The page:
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June 3, 2005.


The opinion of the court was delivered by: DAVID COAR, District Judge


This matter comes before the court on plaintiff Abbott Laboratories, Inc.'s ("Abbott") motion for a preliminary injunction against defendant Teva Pharmaceuticals USA, Inc. ("Teva"). Plaintiff seeks to enjoin Defendant Teva from marketing a generic version of the antibiotic drug, clarithromycin, in an extended release formulation. Abbott is the patent holder on a series of patents relating to clarithromycin, which Abbott markets under the brand name "BIAXIN" and, in its extended release formulation, "BIAXIN XL." Abbott alleges that Teva's generic product infringes Plaintiff's U.S. Patent Nos. 4,680,386 ("the `386 patent"); 6,010,718 ("the `718 patent"); and 6,551,616 ("the `616 patent"), relating to its BIAXIN XL product.


  Abbott Laboratories filed a complaint against Andrx Pharmaceuticals, Inc. ("Andrx"), Teva Pharmaceuticals USA, Inc., and Roxane Laboratories, Inc. ("Roxane"), alleging patent infringement. Andrx, Teva, and Roxane manufacture and market generic versions of branded pharmaceuticals in the United States. Abbott sought a declaratory judgment that these defendants would infringe the `386 patent. In addition, Abbott sought a declaratory judgment against both Teva and Andrx of infringement of Abbott's United States Patent Nos. 6,551,616 ("the `616 patent"), 6,010,718 ("the `718 patent"), and 6,872,407 ("the `407 patent"). Each of these patents pertains to Abbott's branded antibiotic product, BIAXIN XL, which is an extended release formulation of clarithromycin, an erythromycin derivative.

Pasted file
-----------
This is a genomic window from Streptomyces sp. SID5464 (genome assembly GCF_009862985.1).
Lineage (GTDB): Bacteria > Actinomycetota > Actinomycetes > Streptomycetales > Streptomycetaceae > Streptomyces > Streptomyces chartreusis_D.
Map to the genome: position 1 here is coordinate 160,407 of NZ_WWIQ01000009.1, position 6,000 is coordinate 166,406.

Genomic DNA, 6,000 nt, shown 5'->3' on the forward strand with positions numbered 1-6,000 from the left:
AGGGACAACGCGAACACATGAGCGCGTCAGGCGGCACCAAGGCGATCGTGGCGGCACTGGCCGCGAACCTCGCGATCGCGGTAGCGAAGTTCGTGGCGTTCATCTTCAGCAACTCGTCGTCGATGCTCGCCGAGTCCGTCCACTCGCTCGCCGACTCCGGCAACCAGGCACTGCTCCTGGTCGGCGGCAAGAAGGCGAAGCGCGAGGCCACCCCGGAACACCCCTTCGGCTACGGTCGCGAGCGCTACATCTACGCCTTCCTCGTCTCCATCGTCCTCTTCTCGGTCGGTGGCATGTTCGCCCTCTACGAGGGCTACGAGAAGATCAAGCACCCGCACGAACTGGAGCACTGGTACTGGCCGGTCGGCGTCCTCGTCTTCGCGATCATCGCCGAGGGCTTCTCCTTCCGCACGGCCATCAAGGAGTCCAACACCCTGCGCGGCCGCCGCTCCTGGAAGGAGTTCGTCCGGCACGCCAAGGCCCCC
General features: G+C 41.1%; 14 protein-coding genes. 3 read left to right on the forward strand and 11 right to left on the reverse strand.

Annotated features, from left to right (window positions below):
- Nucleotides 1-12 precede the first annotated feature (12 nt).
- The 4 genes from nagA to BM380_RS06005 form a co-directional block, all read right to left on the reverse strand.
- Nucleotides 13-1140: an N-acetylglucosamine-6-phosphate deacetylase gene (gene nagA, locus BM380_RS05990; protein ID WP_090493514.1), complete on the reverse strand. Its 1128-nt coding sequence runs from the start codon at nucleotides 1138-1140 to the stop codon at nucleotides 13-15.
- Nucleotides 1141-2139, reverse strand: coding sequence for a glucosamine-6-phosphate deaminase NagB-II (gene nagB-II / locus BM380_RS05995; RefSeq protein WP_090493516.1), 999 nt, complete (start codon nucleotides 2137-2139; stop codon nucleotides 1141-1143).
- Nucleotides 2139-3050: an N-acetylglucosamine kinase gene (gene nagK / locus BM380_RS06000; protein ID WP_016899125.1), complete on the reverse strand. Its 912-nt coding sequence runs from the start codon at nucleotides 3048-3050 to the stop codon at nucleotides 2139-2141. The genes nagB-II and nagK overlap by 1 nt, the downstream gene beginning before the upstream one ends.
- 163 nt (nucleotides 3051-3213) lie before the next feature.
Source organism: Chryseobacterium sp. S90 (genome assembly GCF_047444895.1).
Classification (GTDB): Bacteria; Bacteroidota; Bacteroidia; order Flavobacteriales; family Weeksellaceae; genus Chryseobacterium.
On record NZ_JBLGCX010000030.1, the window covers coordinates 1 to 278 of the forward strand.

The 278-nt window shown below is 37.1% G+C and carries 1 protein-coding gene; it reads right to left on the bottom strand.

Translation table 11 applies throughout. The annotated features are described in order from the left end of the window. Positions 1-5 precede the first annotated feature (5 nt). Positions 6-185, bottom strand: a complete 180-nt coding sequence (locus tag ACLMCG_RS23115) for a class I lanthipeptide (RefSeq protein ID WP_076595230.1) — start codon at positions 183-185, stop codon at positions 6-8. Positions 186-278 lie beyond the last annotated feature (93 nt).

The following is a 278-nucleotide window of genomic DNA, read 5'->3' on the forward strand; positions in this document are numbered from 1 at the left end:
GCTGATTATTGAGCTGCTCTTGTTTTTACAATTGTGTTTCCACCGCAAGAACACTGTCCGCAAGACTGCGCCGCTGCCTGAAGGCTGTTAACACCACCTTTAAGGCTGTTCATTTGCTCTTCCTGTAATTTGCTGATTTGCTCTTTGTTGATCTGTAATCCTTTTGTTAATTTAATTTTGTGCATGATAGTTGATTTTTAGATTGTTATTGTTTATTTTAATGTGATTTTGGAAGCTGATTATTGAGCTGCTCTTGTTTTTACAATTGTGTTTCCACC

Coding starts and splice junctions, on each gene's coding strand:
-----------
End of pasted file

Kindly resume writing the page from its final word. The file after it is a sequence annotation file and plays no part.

Clarithromycin is a macrolide antibiotic used to treat bacterial infections, particularly those of the skin and upper respiratory system. Abbott held a patent on the immediate release version of clarithromycin, marketed as BIAXIN, until the patent expired on May 23, 2005. Abbott began marketing BIAXIN in the United States in approximately 1991. In 2000, Abbott was issued two formulation patents (the `616 and the `718 patents) on an extended release formulation of clarithromycin. Abbott began marketing this extended release formulation under the name BIAXIN XL in 2000. As of May 2005, Abbott estimated that BIAXIN XL accounted for approximately 70% of the sales in the BIAXIN market. Generic competitors entered the market for immediate release clarithromycin on May 24, 2005.